bourne Stakes, caused the shrewdest judges to ignore his Cup prospects. In addition to this, Wairiki, who, by the way, is a horse of commanding appearance, had not appeared in public since last April, and that did not contribute to his prospects of success, even if he had not been practically in the hospital for weeks past. His rider (Fielder) says that when Wairik's shoulder gave way 0 the horse was only cantering, but that, it is worth mentioning, was seven furlongs from home, and the worst part of the race was yet to come. As the horse was evidently in pain, a suggestion was made to v shoot him, but Wairiki's trainer, when approached, ' was entirely averse to pursulpg tha\i course, and remarked that* they would require to shoot him first, and an effort is to be made to save the horse for the stud. There was a good deal of jubilation locally at the victory of Boris in the, Great' Northern Guineas. Gladstone was made favourite on the machine, but although he ran a good race, he did not succeed in getting first place. Boris, according to the New Zealand Herald report, was pretty much the same class of colt in appearance that he was when at Ellerslie in April, but he filled the eye as quite ready for the fray, and despite the fact that he had been beaten each time he had carried silk this season, he claimed a good following. On looks Monoform, the high-priced brother of Multiform, was an easy first in the Guineas field, but his trainer was not sanguine as to the chestnut colt's prospects. The seven lined up, and a good start resulted. Monoform' was the first to show- out, but Boris was leading his oppo^ nents-as they raced in to tHe back stretch. The field bunched up nicely in the run up to the cutting, at which point Boris held a slight advantage of Akarana, Monoform, and Gladstone. A little further on Monoform began to fall away, and Boris shooting out he had two lengths the best of Akarana at the head of the straight. When heads were in a line for home Gladstone made a big effort to overhaul Boris.^but though M'Morran had to move on the Stepniak colt at the main stand, his mountwas not seriously threatened, and Boris holding command, won with something in hand. by half a length. Submarine, who --as just beaten for third honours by, Akarana. seemed to suffer some interference- at tho head of the straight. When Boris's jockey was declared weight by the clerk of -the scales, thoee who held winning tickets', commenced to line up at the paying-out windows, ibut the protest flag I was flying, and it 'transpired that' an I objection liad -been lodged by Mr. Sim- ! melhag against the race going to Boris on the grounds that his jockey had neither weighed out or in with his breastplate. The jockey was fined £10, but the judge's verdict was not disturbed. .' Clayton; the rider of Acrasia in the Melbourne v Cup, gave 'the following account to a press representative of how he beat the favourites in the great Australian race : — " We got a good start, Acrasia being placed fourth from the rails, with Murmur on the outside. Ruenalf 11. immediately took the lead, t but we were well placed, and had plenty of room. I j kept up in the first flight without push- ! ing the mare, and was not interfered with. Oh, well, there was a little trouble when Tartan nearly stood on his head right in front of me, just about the mile post. It was a slight interference, but I saved the mare, and we got past Tartan, and then had a clear way for the remainder of the race. I stuck to the rails for almost the whole distance, and kept going easily with three or four other leaders. Where did I make my run ? I started to force the mare forward at the approach to the straight, and felt she was going strong and well. Almost as soon as I put her to her best I thought the race was ours. She was forging slowly ahead through the other horses, andjwhen we entered the straight I was sure of a win. _It was.; at a mile, and a half that we came to terms with Lord Cardigan, and then we had a good»race. He 'was the only one I was afraid of, but a furlong from home I had him beaten, and* felt 'no further doubt, although it seemed a tough battle. Yes ; I had to ridfr hard, I know, but feeling ,the mare a winner/I kept going. I had ridden the mare in her work for the last month. I had thought of going 'over to New Zealand, but. 1 Willis asked me to come with him, and said I would not be sorry. Of course, I ato very glad-at having made this most important win. I tried very hard on the 1 .mare in the Caulfield Cup, but she was not in her Melbourne Cup mood, and w^ could only get second place." ■ Further particulars to hand of the acefdent at Ellerslie on Saturday last 'whereby two horses were killed, show thafr-after the field in the Welcome Stakes hadU covered rather over a furlong the filly*.' Cymbal, who appeared to be run> fling .along freely, fell, and the gelding GpOjUchy, who was immediately behind, fellfVver her. As neither horses nor riders', jwere seen to rise it was feared that the riders had been very seriously injured,, and, the club's ambulance van, accompariied'Jjy servants of the club and the police, wa^.hurried across the course to the scene of the mishap. Both horses were found to thave been killed outright, but the fears of the crowd concerning the condition of the riders were relieved when the ambulance returned, and a Snedical examination was followed by .the an J nouncement that neither of the lads haii been fatally injured. Gymbal was 'a smart and highly-bred filly by Cyrenian, and ran in the colours of an Auckland owner racing as "Mr. F. W. Arnold,- 1 ' while Grouchy was a. promising gelding by Soult, owned by Mr. Thos. Fenton, of West Australia. On Wednesday, at the same spot on the course, Anster swerved, and was impaled on the fence, being killed instantly. On the subject of the comparative merits of .the old-time horses with those of t^ie present day, a writer of some interesting reminiscences of racing in Canterbury in the early days quotes in the Lyttelton Times Mr. Cutts, who holds some decided opinions on the subject. Mr. Cutts considers Zoe, Zingara, Symphony, and Flora - would have been equal to anything racing at present if given the same preparation. Flora was a great juniper, and every morning, on the way to the course, her trainer used to jump her, in fold blood, over a high fence with a ditch on either side. If the old-time horses had not such good records as thos« of the present day, it was on account of training methods, as horses were only, trained for three months in- the year. Mr. Redwood owned a lot of good horses in those days, and he used often to take -them- on to the beach at Nelson and race them against each other all morning, for pure sport. Some of his horses had a very busy time outside/ racing, as. many of them did duty in the plough. While admitting that the years have brought ' improvements in' many ways, 1 there is one respect in which Mr. Cutts prefers the old order of things. He is not a lover of the totalisator, preferring the old-fashioned days of the bookmaker, with the roar and excitement of the betting ring. It is^ useless to talk to him about the increased stakes through the agency of the totalisator. He only shakes his' head, and, while probaoly agreeing that stakes are better now, he does not alter his opinion. Just before the Jockey Club Stakes, of 10,000 soys, was run for at the Newmarket (Eng.) meeting, it was rumoured that Rock Sand was likely to break down in the race, according to latest English files, and Henry the First opened favourite at 5 to 2, with 3 to 1 tendered against last year's Derby winner. However, the public would not be BtaJled off Sir James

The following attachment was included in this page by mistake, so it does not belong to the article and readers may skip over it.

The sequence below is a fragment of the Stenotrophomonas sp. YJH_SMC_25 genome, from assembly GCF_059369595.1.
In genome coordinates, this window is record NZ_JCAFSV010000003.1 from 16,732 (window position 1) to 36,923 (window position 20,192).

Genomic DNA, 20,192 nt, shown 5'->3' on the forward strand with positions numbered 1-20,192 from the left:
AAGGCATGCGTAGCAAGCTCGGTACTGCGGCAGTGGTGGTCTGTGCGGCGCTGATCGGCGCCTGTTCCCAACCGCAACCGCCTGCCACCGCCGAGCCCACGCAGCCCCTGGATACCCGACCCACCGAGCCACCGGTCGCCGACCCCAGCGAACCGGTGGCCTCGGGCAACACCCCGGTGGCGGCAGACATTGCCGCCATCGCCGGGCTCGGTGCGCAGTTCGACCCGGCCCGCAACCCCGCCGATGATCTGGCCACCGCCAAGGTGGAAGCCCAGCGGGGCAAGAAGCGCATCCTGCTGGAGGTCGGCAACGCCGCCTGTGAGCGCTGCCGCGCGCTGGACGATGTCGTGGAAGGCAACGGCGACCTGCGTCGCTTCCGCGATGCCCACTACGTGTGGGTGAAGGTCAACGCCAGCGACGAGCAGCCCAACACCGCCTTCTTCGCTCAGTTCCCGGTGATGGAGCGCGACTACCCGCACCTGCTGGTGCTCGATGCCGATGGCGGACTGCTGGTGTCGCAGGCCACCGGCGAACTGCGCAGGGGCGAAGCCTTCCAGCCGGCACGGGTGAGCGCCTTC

Miller's crack, and at flagfall he was in equal demand with Mr. J. Musker's colt at sto 2. St. Amont, from sto 1, receded to 7 to 1, about on a mark with St. Denis. Describing, the great race the Sportsman says " Lochryan was the first to leave the paddock and canter down, Rock Sand (preceded by a stable companion) following in shuffling fashion, whilst St. Amant (wearing blinkers), Piari, Foundling, and Red Robe came next, with St. Denis bringing up the rear. There was only a trifling delay before the lot were dispatched to an excellent start, Rydal Head being the first to show in front of Rock Sand, Henry the First, St. Amant,. and Piari, with Lochryan next, in advance of St. Denis, Foundling, and William Rufus ; and there was practically no change in the order until reaching the Bushes, when Piari had shot, her bolt and dropped back last, and Henry the First, on the left, took up the running from Rock Sand, on the top ground, , William Rufus and Foundling, * the lot being well clear of Rydal Head and St. j Denis. There* was little to choose, between the two leaders descending into the Dip, and, drawing well clear of their opponents, they fought out a desperate finish, which resulted in favour of *Rock Sand, who won amidst deafening cheers by a length and a half ; four lengths divided the second and third. Foundling, some eight lengths off, was placed fourth,' St. Denis was fifth, Red Robe sixth, St. jAnrant seventh, Rydal Head next, and ; Piari last. Time by Benson's chronogranh, 3min 2 2-ssec. Value of the stakes, £7435." r
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SPORT AND PASTIME., Evening Post, Volume LXVIII, Issue 116, 12 November 1904
SPORT AND PASTIME. Evening Post, Volume LXVIII, Issue 116, 12 November 1904